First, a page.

Elec­tors in­un­dated by emo­tional pleas to aban­don Trump

The Washington Times Weekly - - Politics - BY SETH MCLAUGH­LIN

The mes­sage on Carol Side’s voice­mail went from un­usual to dis­turb­ing as the stranger who left it im­plored and begged her to vote for Hil­lary Clin­ton.

The man said he was re­lay­ing the mes­sage straight from God, who was call­ing on the 538 mem­bers set to rat­ify Don­ald Trump’s vic­tory to do the right thing by ig­nor­ing the re­sults of the Elec­toral Col­lege. Then things went off the rails. “He started un­con­trol­lably cry­ing on the phone, and in or­der to delete it, you had to lis­ten to the whole mes­sage,” Ms. Side said. “The words were over, and I think it went on for another two min­utes with him sob­bing. He went in with a nor­mal voice to some­one who lost it com­pletely.”

More than a month af­ter Mr. Trump’s elec­tion vic­tory Nov. 8, Clin­ton sup­port­ers and anti-Trump forces are strug­gling to come to grips with the out­come, and their frus­tra­tion has man­i­fested it­self into a last-ditch at­tempt to con­vince elec­tors that they can and should block Mr. Trump from the White House.

The Found­ing Fa­thers es­tab­lished the Elec­toral Col­lege as a com­pro­mise be­tween hav­ing pres­i­dents elected by Congress or by pop­u­lar vote.

Un­der the sys­tem, each state gets one elec­tor for each of its mem­bers of Congress. The bal­lots cast on Elec­tion Day are ac­tu­ally for a slate of elec­tors, who in turn are pledged to vote for pres­i­dent and vice pres­i­dent based on the pop­u­lar re­sults in their states.

Crit­ics say the sys­tem cuts against the idea of “one per­son, one vote” and gives smaller states an out­sized role. They also say it robbed Al Gore of a vic­tory over Ge­orge W. Bush in the 2000 elec­tion and now has done the same to Mrs. Clin­ton, who earned more than 3 mil­lion votes than Mr. Trump but lost the Elec­toral Col­lege by a 306-232 mar­gin.

As elec­tors pre­pare to as­sem­ble in state cap­i­tals across the coun­try, their names, email ad­dresses and phone num­bers are cir­cu­lat­ing on­line. They are be­ing in­un­dated with mes­sages — and in some cases threats. The mes­sages also urge them to con­sider that Mrs. Clin­ton won the pop­u­lar vote and ar­gue that the Elec­toral Col­lege is flawed and out­dated.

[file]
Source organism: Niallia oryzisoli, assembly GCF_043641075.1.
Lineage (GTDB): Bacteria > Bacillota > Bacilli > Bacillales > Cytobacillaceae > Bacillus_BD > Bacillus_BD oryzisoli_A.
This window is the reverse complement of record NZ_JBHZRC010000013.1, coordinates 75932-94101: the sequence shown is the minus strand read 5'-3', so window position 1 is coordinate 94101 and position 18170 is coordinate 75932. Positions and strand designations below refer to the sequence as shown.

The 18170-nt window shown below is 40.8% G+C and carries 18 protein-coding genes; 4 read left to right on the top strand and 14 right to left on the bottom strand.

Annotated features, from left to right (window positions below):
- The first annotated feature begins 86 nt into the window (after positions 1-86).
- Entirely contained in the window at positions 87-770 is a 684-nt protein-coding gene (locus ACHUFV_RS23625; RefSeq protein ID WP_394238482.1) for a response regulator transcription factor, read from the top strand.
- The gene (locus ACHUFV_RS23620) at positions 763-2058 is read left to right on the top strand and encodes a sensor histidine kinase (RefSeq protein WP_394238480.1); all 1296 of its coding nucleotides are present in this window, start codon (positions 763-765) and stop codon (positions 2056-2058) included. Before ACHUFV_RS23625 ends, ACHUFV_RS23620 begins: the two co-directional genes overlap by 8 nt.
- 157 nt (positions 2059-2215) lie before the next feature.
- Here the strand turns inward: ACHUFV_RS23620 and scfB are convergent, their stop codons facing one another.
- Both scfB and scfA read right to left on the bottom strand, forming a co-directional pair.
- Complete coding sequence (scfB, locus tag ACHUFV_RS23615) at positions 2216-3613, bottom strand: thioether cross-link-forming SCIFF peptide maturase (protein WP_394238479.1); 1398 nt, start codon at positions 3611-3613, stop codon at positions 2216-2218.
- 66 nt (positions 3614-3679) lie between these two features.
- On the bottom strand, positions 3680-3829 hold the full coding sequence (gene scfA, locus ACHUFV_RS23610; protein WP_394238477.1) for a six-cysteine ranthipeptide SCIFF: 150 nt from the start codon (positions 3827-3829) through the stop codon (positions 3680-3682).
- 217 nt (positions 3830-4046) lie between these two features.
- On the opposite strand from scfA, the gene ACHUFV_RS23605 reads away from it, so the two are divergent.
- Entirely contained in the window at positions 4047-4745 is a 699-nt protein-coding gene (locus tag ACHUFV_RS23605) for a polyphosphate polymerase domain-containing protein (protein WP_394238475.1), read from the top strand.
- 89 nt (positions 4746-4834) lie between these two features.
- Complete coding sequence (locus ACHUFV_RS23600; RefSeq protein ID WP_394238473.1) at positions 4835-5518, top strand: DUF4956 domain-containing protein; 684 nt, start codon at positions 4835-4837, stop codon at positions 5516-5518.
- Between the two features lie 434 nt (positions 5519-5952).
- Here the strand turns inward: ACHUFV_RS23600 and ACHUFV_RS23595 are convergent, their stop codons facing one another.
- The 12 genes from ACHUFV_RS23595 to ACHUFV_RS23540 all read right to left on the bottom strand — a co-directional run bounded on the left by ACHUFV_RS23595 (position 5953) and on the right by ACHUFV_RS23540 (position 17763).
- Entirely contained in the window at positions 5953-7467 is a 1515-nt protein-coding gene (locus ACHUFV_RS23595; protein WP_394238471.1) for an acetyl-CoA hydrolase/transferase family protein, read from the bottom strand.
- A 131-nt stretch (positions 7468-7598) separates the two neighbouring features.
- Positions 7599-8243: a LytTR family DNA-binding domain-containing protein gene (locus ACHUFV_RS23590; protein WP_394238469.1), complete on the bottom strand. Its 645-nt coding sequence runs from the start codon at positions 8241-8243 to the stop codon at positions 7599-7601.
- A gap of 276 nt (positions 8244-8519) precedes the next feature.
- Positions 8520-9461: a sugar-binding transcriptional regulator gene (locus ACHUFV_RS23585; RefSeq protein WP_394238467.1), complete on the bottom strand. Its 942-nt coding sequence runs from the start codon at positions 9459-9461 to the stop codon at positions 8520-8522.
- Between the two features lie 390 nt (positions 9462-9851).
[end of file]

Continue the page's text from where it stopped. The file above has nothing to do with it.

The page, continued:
Wyck Seelig of Michi­gan, who has re­ceived over 45,000 emails, said, “They are all plead­ing for us to not vote for Trump.

“It is sort of not sur­pris­ing,” he said. “Sec­re­tary Clin­ton ran a campaign that said it would be the worst thing in the world and per­haps the world would come to an end if Don­ald Trump be­came pres­i­dent, and of the 60 mil­lion that voted for her it is not sur­pris­ing that a tenth of the peo­ple that sup­ported her would be­lieve her — and they are scared.”

His­tory shows that elec­tors typ­i­cally cast their votes based on the out­come in their re­spec­tive states — though some have gone rogue over the years.

FairVote, a non­par­ti­san group that works to ex­pand the vote, has iden­ti­fied 157 in­stances since the Elec­toral Col­lege was es­tab­lished in 1787 in which “faith­less elec­tors” have not voted for their party’s can­di­date.

In a New York Times op-ed this month, Chris Suprun, a Texas elec­tor, made it clear that he plans to join the “faith­less” crowd by an­nounc­ing he would not back Mr. Trump.

“The elec­tion of the next pres­i­dent is not yet a done deal,” Mr. Suprun said. “Elec­tors of con­science can still do the right thing for the good of the coun­try. Pres­i­den­tial elec­tors have the le­gal right and a con­sti­tu­tional duty to vote their con­science.”

Mr. Suprun sug­gested Ohio Gov. John Ka­sich as an al­ter­na­tive to Mr. Trump.

If the past is a pre­dic­tor of the fu­ture, these sorts of ef­forts are doomed. No body of elec­tors has over­turned an elec­tion out­come.

Bruce Ash of Ari­zona still plans to sup­port Mr. Trump af­ter re­ceiv­ing 50,000 emails, mostly protests of a Trump pres­i­dency. He said the emails cost him money by clog­ging up the work ac­count.

“I be­lieve I am bound to vote the will of Ari­zona vot­ers, and even though Mrs. Clin­ton lost in Ari­zona, there are tons of peo­ple here in Ari­zona. And I also have emails from New York, Mary­land, Maine, Cal­i­for­nia, Wash­ing­ton, Texas and Colorado that are say­ing, ‘For­get about the Con­sti­tu­tion, we ought to have a pop­u­lar elec­tion here in the coun­try and Mrs. Clin­ton won the elec­tion by 2 mil­lion votes,’” Mr. Ash said.

Tony Led­bet­ter, chair­man of the Vo­lu­sia County Repub­li­can Party in Florida, said he has fig­ured out a way to cope with the more than 71,000 emails and over 10 phone calls per day: He no longer reads or lis­tens to them.

“It doesn’t bother me,” Mr. Led­bet­ter said. “I am more re­laxed to­day than I have been in 20 years be­cause I know we have elected the right per­son, and he is go­ing to save the coun­try.”

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